SIOUX FALLS, S.D. (KELO) — In the span of three months, it appears Gov. Kristi Noem has changed her mind about her support for a ballot measure looking to remove the state sales tax on groceries. 

Noem made removing the tax on groceries one of her campaign promises for re-election in 2022. During the 2023 legislative session, she testified in favor of House Bill 1075, which was defeated by a 8-1 vote by the House Appropriations Committee.  

Outside of the legislature, Dakotans for Health has started seeking signatures on two ballot measures related to stopping the sales tax on groceries in the state.  

In a report published by South Dakota News Watch, Jim Terwilliger said Noem would not support the Dakotans for Health ballot measures “as drafted.” 

“The ballot measure would bring us out of compliance with streamlined sales tax and prevent the state from taxing tobacco or medical marijuana,” Terwilliger told South Dakota News Watch in an email. “The language from the governor’s proposal during session did not have these issues and is the better direction for the state.” 

KELOLAND News reached out to both Noem and Terwilliger about the ballot measure. Any response will be added to this story.

Terwilliger serves as the commissioner of the Bureau of Finance and Management under Noem. His comments to South Dakota News Watch come less than three months after Noem told KELOLAND News “it would be impossible” for her to come out against the ballot measure. 

South Dakota Attorney General Marty Jackley’s statement on the ballot questions says they could impact South Dakota’s obligations under a tobacco settlement agreement which came from legal action taken against cigarette manufacturers. These statements from Jackley go on to say that the state’s share of this agreement is roughly $20 million every year.

Noem’s comments came on March 1 at a bill signing event for Senate Bill 76 at Midwest Mechanical in Sioux Falls. 

“I think it’s the right tax at the right time,” Noem said. “The legislature needs to realize if they choose a different tax cut this year, they better make sure they can afford the repeal on the sales tax on groceries in a couple years too. They’re going to have to do both.”

Lawmakers instead passed House Bill 1137, which reduces the general state sales tax rate from 4.5% to 4.2% through the summer of 2027. Noem signed the bill and it will go into effect in July. It’s estimated to save taxpayers slightly more than $100 million or 30 cents off every $100 spent in its first year.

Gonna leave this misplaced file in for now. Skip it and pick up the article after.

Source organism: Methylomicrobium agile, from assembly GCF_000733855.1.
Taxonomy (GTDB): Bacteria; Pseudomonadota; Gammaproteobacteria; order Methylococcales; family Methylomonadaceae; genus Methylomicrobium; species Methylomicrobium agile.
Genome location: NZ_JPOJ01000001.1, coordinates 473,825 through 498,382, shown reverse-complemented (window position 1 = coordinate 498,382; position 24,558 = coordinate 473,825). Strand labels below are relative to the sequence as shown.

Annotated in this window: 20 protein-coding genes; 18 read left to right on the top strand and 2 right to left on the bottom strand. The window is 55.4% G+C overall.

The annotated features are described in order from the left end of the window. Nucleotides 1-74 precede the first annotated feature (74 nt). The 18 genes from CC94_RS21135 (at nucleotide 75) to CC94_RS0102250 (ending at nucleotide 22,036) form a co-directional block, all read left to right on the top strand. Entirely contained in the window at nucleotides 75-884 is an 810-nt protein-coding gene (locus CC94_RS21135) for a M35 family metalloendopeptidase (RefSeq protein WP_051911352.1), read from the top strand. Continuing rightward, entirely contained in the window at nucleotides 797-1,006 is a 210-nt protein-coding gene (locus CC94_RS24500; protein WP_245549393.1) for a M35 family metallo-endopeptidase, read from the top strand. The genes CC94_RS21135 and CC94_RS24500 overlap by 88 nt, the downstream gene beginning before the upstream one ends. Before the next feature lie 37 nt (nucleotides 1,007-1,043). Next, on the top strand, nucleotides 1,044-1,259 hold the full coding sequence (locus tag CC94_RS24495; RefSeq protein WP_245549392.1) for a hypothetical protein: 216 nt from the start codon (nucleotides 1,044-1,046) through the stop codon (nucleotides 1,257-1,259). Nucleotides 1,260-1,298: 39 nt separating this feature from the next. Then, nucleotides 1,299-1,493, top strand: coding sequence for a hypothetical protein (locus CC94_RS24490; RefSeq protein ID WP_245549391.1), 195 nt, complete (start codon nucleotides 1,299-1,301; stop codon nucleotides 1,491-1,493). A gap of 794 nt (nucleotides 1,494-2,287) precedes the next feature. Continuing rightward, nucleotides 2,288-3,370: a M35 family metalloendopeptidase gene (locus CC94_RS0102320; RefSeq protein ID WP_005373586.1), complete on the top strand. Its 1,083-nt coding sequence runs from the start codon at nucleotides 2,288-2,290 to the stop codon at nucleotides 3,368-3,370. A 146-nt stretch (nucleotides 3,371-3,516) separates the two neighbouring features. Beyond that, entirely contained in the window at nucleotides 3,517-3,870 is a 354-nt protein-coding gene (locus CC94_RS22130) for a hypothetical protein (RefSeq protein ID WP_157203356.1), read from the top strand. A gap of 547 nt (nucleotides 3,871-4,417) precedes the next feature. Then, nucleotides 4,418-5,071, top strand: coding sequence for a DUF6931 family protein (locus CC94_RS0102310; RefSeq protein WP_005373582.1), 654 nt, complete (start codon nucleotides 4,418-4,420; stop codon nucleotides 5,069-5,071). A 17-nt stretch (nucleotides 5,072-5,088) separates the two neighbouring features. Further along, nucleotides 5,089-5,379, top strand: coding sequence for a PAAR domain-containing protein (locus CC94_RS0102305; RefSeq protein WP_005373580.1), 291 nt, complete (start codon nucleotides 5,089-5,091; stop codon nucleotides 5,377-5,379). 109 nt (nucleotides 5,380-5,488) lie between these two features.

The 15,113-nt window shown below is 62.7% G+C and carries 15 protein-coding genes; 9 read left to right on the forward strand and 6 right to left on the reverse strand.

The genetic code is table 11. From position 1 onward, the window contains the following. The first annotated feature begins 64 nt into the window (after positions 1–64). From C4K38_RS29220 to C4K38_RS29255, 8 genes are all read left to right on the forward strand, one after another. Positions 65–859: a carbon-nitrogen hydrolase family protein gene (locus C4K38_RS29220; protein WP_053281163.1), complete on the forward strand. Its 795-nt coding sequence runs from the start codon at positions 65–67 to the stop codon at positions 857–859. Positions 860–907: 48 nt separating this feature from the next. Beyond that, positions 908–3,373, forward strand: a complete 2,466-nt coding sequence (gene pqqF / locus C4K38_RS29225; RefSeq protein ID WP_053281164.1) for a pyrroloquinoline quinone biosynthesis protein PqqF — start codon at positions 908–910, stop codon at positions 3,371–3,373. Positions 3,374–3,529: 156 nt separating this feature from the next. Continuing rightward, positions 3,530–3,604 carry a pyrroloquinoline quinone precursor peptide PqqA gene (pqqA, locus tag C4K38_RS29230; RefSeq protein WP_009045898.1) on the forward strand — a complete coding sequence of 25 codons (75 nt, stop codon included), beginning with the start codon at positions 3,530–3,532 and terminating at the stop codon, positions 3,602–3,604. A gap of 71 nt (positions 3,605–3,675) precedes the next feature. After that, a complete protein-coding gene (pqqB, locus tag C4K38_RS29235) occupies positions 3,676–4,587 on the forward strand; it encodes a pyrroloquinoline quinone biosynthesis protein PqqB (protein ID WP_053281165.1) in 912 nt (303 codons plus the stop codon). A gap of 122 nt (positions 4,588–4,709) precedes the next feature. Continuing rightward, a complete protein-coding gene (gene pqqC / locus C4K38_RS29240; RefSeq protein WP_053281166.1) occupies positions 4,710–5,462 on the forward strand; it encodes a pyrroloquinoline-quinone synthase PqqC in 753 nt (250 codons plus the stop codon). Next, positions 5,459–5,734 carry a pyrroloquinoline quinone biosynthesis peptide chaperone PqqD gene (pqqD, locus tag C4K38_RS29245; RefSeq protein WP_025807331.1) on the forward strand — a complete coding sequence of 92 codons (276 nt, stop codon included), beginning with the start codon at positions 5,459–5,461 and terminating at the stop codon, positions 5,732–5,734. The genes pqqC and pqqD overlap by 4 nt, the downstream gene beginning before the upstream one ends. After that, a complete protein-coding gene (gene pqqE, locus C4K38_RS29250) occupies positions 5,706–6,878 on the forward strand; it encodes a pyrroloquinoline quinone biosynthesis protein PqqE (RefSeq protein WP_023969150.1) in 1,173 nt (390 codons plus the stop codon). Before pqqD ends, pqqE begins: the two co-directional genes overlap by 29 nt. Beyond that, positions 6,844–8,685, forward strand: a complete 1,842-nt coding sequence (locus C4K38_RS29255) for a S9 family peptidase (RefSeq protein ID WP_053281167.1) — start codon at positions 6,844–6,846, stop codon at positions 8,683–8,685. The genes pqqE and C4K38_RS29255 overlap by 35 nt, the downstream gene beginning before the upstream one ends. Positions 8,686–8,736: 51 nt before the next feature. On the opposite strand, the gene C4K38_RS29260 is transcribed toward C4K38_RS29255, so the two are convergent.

Rick Weiland, co-founder of Dakotans for Health and former U.S. Senate candidate, brought up Noem’s support to KELOLAND’s Dan Santella in April.    

“This is such a regressive tax, and I think Governor Noem saw that when she was campaigning, and it disproportionately affects low-income families,” Weiland said.

Weiland told South Dakota News Watch he believes Noem took all the arguments against the sales tax on groceries and “threw them in the trash.” 

That’s not how Republican Rep. Will Mortenson saw the arguments against cutting the sales tax on groceries. Mortenson, who serves as the House Majority Leader, told KELOLAND News lawmakers looked hard at cutting the sales tax on groceries before supporting a cut to overall sales tax. He said the ballot measure is not the way to repeal the sales tax on food. 

On Thursday afternoon, Weiland issued a news release saying “misconceptions” on the wording of the ballot measure could be easily fixed. 

“The Tobacco Settlement does not prohibit a state from eliminating its sales tax on groceries. The 1998 Master Settlement Agreement is 280 pages long. What provision in it does the State claim might be affected? The State hasn’t said,” Weiland said in a news release that was updated Thursday afternoon. “If there is to be any rational discussion about this subject, we need to get beyond conjecture and the State needs to say what the alleged problem is.”

Weiland said if the initiated law passed, it could be amended by the legislature to fix any court ruling determining if it exempts tobacco or not from the state sales tax.

According to the South Dakota Secretary of State’s office, the initiated amendment to repeal the state sales tax on groceries needs 35,017 signatures to make it to the November 2024 ballot. The initiated measure to do the same, however, needs only 17,509 signatures. 

The deadline for both efforts is May 2024.